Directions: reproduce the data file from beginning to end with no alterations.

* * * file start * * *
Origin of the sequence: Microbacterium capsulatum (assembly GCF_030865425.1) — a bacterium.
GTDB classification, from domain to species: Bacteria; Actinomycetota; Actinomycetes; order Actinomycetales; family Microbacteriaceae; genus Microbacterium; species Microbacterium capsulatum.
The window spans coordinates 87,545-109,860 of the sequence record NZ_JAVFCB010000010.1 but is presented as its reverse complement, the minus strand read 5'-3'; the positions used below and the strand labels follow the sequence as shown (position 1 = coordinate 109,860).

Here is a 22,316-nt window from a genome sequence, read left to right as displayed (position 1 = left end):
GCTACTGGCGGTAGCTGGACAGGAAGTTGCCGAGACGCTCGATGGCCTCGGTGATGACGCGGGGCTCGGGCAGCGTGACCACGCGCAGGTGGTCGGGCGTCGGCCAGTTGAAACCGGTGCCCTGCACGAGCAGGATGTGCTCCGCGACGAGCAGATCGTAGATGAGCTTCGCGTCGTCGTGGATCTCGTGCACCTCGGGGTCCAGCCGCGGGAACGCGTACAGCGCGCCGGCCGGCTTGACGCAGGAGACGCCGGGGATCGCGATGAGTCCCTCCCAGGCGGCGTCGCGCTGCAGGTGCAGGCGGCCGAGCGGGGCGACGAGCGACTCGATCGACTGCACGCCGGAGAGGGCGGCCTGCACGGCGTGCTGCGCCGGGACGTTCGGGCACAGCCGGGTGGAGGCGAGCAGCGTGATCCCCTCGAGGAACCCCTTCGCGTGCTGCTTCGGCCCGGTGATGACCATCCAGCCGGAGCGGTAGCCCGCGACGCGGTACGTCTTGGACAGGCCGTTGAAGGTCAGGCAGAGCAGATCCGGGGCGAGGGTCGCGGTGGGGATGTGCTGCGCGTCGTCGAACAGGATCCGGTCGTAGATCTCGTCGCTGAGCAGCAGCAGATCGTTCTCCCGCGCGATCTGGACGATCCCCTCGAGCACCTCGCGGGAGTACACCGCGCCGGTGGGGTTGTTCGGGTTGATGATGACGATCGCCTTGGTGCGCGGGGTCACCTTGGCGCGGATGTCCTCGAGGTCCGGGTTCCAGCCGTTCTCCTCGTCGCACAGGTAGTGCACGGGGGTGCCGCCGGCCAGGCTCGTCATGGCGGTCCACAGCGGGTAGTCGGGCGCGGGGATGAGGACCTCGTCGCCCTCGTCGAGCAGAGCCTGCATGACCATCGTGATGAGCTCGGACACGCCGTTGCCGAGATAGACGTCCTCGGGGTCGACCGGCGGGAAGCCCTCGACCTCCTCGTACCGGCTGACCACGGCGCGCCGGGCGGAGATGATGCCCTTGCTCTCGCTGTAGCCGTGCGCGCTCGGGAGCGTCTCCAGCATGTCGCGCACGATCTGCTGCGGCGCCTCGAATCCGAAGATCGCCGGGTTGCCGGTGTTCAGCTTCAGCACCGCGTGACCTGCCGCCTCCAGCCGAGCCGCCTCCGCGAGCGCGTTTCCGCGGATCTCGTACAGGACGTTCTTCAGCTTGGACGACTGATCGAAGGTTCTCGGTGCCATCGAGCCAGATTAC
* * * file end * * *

Origin of the sequence: Microbacterium capsulatum (assembly GCF_030865425.1) — a bacterium.
GTDB classification, from domain to species: Bacteria; Actinomycetota; Actinomycetes; order Actinomycetales; family Microbacteriaceae; genus Microbacterium; species Microbacterium capsulatum.
The window spans coordinates 87,545-109,860 of the sequence record NZ_JAVFCB010000010.1 but is presented as its reverse complement, the minus strand read 5'-3'; the positions used below and the strand labels follow the sequence as shown (position 1 = coordinate 109,860).

Here is a 22,316-nt window from a genome sequence, read left to right as displayed (position 1 = left end):
GCTACTGGCGGTAGCTGGACAGGAAGTTGCCGAGACGCTCGATGGCCTCGGTGATGACGCGGGGCTCGGGCAGCGTGACCACGCGCAGGTGGTCGGGCGTCGGCCAGTTGAAACCGGTGCCCTGCACGAGCAGGATGTGCTCCGCGACGAGCAGATCGTAGATGAGCTTCGCGTCGTCGTGGATCTCGTGCACCTCGGGGTCCAGCCGCGGGAACGCGTACAGCGCGCCGGCCGGCTTGACGCAGGAGACGCCGGGGATCGCGATGAGTCCCTCCCAGGCGGCGTCGCGCTGCAGGTGCAGGCGGCCGAGCGGGGCGACGAGCGACTCGATCGACTGCACGCCGGAGAGGGCGGCCTGCACGGCGTGCTGCGCCGGGACGTTCGGGCACAGCCGGGTGGAGGCGAGCAGCGTGATCCCCTCGAGGAACCCCTTCGCGTGCTGCTTCGGCCCGGTGATGACCATCCAGCCGGAGCGGTAGCCCGCGACGCGGTACGTCTTGGACAGGCCGTTGAAGGTCAGGCAGAGCAGATCCGGGGCGAGGGTCGCGGTGGGGATGTGCTGCGCGTCGTCGAACAGGATCCGGTCGTAGATCTCGTCGCTGAGCAGCAGCAGATCGTTCTCCCGCGCGATCTGGACGATCCCCTCGAGCACCTCGCGGGAGTACACCGCGCCGGTGGGGTTGTTCGGGTTGATGATGACGATCGCCTTGGTGCGCGGGGTCACCTTGGCGCGGATGTCCTCGAGGTCCGGGTTCCAGCCGTTCTCCTCGTCGCACAGGTAGTGCACGGGGGTGCCGCCGGCCAGGCTCGTCATGGCGGTCCACAGCGGGTAGTCGGGCGCGGGGATGAGGACCTCGTCGCCCTCGTCGAGCAGAGCCTGCATGACCATCGTGATGAGCTCGGACACGCCGTTGCCGAGATAGACGTCCTCGGGGTCGACCGGCGGGAAGCCCTCGACCTCCTCGTACCGGCTGACCACGGCGCGCCGGGCGGAGATGATGCCCTTGCTCTCGCTGTAGCCGTGCGCGCTCGGGAGCGTCTCCAGCATGTCGCGCACGATCTGCTGCGGCGCCTCGAATCCGAAGATCGCCGGGTTGCCGGTGTTCAGCTTCAGCACCGCGTGACCTGCCGCCTCCAGCCGAGCCGCCTCCGCGAGCGCGTTTCCGCGGATCTCGTACAGGACGTTCTTCAGCTTGGACGACTGATCGAAGGTTCTCGGTGCCATCGAGCCAGATTAC